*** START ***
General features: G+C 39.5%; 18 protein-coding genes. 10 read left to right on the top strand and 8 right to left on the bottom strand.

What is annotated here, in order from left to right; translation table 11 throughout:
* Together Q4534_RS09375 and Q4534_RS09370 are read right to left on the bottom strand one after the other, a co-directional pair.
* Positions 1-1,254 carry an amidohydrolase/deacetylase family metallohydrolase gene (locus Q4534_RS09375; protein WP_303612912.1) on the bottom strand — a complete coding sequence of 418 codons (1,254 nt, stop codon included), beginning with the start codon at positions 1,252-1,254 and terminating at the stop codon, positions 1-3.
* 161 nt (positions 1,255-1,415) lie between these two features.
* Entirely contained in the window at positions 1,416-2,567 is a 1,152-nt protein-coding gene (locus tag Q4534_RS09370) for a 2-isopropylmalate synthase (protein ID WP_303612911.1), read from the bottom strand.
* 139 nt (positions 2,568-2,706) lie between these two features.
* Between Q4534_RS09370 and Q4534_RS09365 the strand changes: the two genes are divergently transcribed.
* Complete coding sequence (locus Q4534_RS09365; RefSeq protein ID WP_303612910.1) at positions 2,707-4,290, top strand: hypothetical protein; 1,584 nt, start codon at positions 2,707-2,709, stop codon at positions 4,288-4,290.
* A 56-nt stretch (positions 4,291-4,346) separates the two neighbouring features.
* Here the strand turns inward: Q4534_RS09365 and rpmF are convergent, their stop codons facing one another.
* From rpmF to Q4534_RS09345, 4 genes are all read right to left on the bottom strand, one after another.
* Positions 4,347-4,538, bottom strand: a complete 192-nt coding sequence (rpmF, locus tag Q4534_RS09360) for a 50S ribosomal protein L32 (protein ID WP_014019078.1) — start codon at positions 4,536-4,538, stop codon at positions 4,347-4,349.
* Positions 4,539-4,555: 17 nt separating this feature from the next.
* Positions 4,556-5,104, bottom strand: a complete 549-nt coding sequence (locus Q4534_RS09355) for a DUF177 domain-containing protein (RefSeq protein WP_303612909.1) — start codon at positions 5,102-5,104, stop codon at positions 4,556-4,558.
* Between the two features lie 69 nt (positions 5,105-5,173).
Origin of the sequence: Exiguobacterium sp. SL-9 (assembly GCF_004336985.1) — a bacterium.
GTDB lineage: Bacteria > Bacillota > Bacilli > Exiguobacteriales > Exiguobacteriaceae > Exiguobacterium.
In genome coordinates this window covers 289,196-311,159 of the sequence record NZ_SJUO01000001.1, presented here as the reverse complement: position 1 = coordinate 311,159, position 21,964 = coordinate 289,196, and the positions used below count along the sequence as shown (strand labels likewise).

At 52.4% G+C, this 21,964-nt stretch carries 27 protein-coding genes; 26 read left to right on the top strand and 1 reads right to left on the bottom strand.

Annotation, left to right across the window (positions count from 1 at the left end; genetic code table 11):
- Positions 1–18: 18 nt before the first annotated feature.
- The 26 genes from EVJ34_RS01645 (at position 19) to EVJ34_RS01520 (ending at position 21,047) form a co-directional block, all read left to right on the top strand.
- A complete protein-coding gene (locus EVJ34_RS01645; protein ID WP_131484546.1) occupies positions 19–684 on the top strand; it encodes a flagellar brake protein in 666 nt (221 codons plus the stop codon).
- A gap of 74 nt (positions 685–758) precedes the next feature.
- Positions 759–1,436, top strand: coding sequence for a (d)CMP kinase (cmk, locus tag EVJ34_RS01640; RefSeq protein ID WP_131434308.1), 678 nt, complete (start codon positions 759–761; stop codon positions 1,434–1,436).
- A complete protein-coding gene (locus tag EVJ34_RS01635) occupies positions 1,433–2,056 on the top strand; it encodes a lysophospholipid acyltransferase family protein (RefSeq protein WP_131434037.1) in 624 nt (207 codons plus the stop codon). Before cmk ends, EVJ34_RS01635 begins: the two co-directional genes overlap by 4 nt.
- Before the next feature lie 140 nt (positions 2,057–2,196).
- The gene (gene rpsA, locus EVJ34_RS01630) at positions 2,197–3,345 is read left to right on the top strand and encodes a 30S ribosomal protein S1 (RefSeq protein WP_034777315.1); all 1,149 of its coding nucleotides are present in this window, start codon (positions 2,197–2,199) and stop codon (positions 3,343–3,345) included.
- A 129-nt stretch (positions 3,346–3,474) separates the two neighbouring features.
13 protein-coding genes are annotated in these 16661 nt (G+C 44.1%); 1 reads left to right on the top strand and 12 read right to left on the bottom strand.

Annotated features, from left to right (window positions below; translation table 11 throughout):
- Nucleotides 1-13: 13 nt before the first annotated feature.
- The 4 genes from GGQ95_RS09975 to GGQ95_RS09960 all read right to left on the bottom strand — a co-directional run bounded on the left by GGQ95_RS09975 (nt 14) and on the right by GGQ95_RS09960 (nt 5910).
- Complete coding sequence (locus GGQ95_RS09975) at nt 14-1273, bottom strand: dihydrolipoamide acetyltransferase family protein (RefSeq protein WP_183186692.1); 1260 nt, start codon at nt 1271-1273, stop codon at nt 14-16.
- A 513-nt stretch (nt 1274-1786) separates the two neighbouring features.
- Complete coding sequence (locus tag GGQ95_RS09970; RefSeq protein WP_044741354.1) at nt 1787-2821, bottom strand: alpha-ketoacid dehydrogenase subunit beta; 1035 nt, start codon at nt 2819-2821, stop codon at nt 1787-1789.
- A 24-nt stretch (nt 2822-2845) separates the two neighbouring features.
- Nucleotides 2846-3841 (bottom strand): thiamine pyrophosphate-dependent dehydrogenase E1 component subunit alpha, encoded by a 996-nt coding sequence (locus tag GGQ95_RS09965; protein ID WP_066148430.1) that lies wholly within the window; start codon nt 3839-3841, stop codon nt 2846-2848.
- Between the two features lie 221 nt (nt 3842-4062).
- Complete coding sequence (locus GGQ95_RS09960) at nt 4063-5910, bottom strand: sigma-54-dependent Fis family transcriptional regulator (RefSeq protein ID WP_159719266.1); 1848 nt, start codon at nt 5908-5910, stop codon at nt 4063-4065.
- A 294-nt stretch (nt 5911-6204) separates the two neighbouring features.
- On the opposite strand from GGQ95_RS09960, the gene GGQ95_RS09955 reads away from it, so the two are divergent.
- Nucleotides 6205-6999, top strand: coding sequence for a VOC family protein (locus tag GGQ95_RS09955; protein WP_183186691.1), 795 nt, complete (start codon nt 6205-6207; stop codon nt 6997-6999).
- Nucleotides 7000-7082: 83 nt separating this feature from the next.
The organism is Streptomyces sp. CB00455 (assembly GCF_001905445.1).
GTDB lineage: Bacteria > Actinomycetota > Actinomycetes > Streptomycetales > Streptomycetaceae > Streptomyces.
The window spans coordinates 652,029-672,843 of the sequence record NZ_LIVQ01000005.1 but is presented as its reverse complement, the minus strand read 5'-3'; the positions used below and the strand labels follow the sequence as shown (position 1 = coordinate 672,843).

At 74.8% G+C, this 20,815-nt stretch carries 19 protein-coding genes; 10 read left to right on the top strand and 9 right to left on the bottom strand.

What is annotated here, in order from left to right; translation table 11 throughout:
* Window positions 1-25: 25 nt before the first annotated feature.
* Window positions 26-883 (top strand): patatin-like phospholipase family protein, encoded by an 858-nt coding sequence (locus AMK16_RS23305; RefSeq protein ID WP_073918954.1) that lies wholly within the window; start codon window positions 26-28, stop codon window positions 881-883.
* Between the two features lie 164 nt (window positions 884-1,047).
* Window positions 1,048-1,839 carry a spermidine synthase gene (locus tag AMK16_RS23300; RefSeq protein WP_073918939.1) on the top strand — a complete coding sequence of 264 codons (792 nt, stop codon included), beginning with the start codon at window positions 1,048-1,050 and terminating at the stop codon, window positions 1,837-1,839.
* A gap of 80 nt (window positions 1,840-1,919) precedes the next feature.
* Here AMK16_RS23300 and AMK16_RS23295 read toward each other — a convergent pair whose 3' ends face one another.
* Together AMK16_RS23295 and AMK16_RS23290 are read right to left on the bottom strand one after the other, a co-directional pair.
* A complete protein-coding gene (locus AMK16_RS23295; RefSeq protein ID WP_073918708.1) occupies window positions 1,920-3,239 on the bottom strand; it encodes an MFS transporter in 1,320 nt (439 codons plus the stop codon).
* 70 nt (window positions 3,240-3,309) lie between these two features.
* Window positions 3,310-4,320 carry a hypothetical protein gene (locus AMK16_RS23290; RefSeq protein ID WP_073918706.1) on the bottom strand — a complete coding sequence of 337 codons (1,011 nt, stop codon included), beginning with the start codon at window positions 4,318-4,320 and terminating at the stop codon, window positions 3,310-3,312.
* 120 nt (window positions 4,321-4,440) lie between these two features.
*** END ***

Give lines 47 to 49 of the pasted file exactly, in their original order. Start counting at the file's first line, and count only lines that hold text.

GTDB lineage: Bacteria > Actinomycetota > Actinomycetes > Streptomycetales > Streptomycetaceae > Streptomyces.
The window spans coordinates 652,029-672,843 of the sequence record NZ_LIVQ01000005.1 but is presented as its reverse complement, the minus strand read 5'-3'; the positions used below and the strand labels follow the sequence as shown (position 1 = coordinate 672,843).

At 74.8% G+C, this 20,815-nt stretch carries 19 protein-coding genes; 10 read left to right on the top strand and 9 right to left on the bottom strand.